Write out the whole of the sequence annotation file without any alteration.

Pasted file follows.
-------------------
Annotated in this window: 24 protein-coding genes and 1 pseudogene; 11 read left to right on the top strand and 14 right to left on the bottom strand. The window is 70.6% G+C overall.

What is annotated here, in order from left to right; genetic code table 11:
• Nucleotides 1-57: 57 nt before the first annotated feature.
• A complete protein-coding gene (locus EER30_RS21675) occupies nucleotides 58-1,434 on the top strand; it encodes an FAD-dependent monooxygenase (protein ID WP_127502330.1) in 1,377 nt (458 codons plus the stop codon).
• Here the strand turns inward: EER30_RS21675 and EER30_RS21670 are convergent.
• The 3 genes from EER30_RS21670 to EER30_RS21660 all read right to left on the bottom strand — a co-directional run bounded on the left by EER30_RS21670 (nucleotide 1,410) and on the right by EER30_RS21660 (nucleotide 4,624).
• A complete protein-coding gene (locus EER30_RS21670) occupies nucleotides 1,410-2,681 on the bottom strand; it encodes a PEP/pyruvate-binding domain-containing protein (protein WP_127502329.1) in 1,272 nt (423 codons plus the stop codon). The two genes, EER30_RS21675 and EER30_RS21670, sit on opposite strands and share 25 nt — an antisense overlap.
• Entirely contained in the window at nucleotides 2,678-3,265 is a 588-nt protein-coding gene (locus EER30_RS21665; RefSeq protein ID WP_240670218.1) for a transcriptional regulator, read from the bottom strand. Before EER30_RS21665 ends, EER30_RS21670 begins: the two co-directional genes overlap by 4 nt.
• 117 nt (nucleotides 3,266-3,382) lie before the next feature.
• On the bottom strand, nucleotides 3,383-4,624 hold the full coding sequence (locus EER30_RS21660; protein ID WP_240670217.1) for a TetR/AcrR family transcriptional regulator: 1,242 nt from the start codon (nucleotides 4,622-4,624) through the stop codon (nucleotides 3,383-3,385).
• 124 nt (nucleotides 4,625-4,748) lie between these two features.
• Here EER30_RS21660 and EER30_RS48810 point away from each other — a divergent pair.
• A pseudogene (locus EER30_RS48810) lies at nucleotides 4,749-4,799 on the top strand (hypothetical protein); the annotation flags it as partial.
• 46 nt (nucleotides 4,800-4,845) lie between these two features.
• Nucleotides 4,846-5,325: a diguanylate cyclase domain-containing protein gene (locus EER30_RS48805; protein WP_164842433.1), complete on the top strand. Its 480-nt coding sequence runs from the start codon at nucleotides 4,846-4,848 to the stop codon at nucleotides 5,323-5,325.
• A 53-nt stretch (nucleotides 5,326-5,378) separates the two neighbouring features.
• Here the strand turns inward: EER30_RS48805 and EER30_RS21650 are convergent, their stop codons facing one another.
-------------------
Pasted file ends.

Annotated in this window: 24 protein-coding genes and 1 pseudogene; 11 read left to right on the top strand and 14 right to left on the bottom strand. The window is 70.6% G+C overall.

What is annotated here, in order from left to right; genetic code table 11:
• Nucleotides 1-57: 57 nt before the first annotated feature.
• A complete protein-coding gene (locus EER30_RS21675) occupies nucleotides 58-1,434 on the top strand; it encodes an FAD-dependent monooxygenase (protein ID WP_127502330.1) in 1,377 nt (458 codons plus the stop codon).
• Here the strand turns inward: EER30_RS21675 and EER30_RS21670 are convergent.
• The 3 genes from EER30_RS21670 to EER30_RS21660 all read right to left on the bottom strand — a co-directional run bounded on the left by EER30_RS21670 (nucleotide 1,410) and on the right by EER30_RS21660 (nucleotide 4,624).
• A complete protein-coding gene (locus EER30_RS21670) occupies nucleotides 1,410-2,681 on the bottom strand; it encodes a PEP/pyruvate-binding domain-containing protein (protein WP_127502329.1) in 1,272 nt (423 codons plus the stop codon). The two genes, EER30_RS21675 and EER30_RS21670, sit on opposite strands and share 25 nt — an antisense overlap.
• Entirely contained in the window at nucleotides 2,678-3,265 is a 588-nt protein-coding gene (locus EER30_RS21665; RefSeq protein ID WP_240670218.1) for a transcriptional regulator, read from the bottom strand. Before EER30_RS21665 ends, EER30_RS21670 begins: the two co-directional genes overlap by 4 nt.
• 117 nt (nucleotides 3,266-3,382) lie before the next feature.
• On the bottom strand, nucleotides 3,383-4,624 hold the full coding sequence (locus EER30_RS21660; protein ID WP_240670217.1) for a TetR/AcrR family transcriptional regulator: 1,242 nt from the start codon (nucleotides 4,622-4,624) through the stop codon (nucleotides 3,383-3,385).
• 124 nt (nucleotides 4,625-4,748) lie between these two features.
• Here EER30_RS21660 and EER30_RS48810 point away from each other — a divergent pair.
• A pseudogene (locus EER30_RS48810) lies at nucleotides 4,749-4,799 on the top strand (hypothetical protein); the annotation flags it as partial.
• 46 nt (nucleotides 4,800-4,845) lie between these two features.
• Nucleotides 4,846-5,325: a diguanylate cyclase domain-containing protein gene (locus EER30_RS48805; protein WP_164842433.1), complete on the top strand. Its 480-nt coding sequence runs from the start codon at nucleotides 4,846-4,848 to the stop codon at nucleotides 5,323-5,325.
• A 53-nt stretch (nucleotides 5,326-5,378) separates the two neighbouring features.
• Here the strand turns inward: EER30_RS48805 and EER30_RS21650 are convergent, their stop codons facing one another.